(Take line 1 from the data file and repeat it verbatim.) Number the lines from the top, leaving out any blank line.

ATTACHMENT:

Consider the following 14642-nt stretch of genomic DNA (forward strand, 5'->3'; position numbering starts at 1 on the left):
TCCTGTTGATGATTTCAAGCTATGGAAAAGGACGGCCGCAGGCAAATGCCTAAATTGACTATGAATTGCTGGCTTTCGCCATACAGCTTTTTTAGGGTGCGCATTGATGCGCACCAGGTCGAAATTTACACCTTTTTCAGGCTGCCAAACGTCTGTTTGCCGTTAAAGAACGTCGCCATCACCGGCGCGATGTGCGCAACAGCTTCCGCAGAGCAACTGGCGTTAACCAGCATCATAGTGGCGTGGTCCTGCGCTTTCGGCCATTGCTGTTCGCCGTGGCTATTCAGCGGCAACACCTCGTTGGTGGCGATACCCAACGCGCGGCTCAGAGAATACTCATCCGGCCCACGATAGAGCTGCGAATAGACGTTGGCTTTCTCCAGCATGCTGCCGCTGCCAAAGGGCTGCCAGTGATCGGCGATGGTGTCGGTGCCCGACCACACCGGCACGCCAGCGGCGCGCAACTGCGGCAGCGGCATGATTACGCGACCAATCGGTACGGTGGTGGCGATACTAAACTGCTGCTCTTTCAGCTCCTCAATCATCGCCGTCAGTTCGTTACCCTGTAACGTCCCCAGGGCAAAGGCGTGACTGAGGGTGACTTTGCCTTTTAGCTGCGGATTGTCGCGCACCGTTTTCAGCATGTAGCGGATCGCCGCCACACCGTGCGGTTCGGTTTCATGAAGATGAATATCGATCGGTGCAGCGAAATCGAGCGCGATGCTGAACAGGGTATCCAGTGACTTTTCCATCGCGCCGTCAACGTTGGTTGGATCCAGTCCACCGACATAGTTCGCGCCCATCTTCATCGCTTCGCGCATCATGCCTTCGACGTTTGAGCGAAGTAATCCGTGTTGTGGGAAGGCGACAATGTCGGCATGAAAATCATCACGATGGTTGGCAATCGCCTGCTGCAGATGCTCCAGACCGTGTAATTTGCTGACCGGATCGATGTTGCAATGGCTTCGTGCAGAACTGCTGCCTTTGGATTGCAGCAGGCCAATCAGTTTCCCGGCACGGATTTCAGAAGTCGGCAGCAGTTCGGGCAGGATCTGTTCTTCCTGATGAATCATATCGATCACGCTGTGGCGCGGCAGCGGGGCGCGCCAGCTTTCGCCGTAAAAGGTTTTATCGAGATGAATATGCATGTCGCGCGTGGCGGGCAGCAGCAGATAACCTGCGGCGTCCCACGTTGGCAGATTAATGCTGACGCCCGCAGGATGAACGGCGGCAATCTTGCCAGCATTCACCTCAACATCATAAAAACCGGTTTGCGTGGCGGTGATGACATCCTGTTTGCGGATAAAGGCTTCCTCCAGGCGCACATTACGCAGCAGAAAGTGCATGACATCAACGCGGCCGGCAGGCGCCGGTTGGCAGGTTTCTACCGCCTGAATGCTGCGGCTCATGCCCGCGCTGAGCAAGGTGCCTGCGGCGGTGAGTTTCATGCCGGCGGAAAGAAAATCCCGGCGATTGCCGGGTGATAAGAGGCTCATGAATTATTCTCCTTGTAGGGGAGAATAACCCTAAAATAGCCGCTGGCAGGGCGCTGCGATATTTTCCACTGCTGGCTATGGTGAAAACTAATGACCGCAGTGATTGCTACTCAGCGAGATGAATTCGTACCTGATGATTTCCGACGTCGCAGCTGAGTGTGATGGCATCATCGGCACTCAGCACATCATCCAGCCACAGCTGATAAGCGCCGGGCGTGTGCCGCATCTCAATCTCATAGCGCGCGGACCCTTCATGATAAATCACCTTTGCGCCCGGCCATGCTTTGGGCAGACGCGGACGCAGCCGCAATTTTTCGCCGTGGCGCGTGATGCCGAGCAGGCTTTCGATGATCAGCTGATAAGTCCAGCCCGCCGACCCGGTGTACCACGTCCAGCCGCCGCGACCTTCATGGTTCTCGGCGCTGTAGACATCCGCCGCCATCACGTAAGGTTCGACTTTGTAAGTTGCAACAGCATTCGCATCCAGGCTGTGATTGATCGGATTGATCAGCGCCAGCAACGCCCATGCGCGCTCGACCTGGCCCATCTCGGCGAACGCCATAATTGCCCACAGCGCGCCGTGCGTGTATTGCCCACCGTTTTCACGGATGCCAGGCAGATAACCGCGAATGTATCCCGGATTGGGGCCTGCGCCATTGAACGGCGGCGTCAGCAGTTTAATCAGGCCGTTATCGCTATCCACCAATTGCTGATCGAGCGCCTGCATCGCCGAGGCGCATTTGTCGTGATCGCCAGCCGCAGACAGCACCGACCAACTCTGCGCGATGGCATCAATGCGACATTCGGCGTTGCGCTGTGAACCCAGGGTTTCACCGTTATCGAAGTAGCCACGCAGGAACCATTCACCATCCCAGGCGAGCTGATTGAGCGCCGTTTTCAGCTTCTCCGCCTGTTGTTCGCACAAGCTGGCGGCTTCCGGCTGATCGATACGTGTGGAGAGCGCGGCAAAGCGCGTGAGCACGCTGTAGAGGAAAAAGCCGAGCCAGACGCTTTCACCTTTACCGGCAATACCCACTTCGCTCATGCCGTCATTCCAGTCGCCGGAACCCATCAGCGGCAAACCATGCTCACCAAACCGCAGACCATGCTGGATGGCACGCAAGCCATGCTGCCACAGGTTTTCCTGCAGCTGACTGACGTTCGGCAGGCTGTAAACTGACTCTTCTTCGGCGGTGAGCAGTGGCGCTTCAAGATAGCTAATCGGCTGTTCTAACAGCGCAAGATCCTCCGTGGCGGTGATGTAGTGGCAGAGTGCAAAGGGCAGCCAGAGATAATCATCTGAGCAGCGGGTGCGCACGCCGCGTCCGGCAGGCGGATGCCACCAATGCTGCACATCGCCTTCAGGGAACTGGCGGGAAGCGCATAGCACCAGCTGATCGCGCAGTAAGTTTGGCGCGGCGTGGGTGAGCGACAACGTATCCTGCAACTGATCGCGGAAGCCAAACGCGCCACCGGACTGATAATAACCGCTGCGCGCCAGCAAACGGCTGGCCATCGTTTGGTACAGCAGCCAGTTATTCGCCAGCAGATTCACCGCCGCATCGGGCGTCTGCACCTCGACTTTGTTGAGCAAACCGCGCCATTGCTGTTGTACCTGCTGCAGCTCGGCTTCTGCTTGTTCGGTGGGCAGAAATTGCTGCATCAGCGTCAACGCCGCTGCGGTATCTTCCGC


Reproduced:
Consider the following 14642-nt stretch of genomic DNA (forward strand, 5'->3'; position numbering starts at 1 on the left):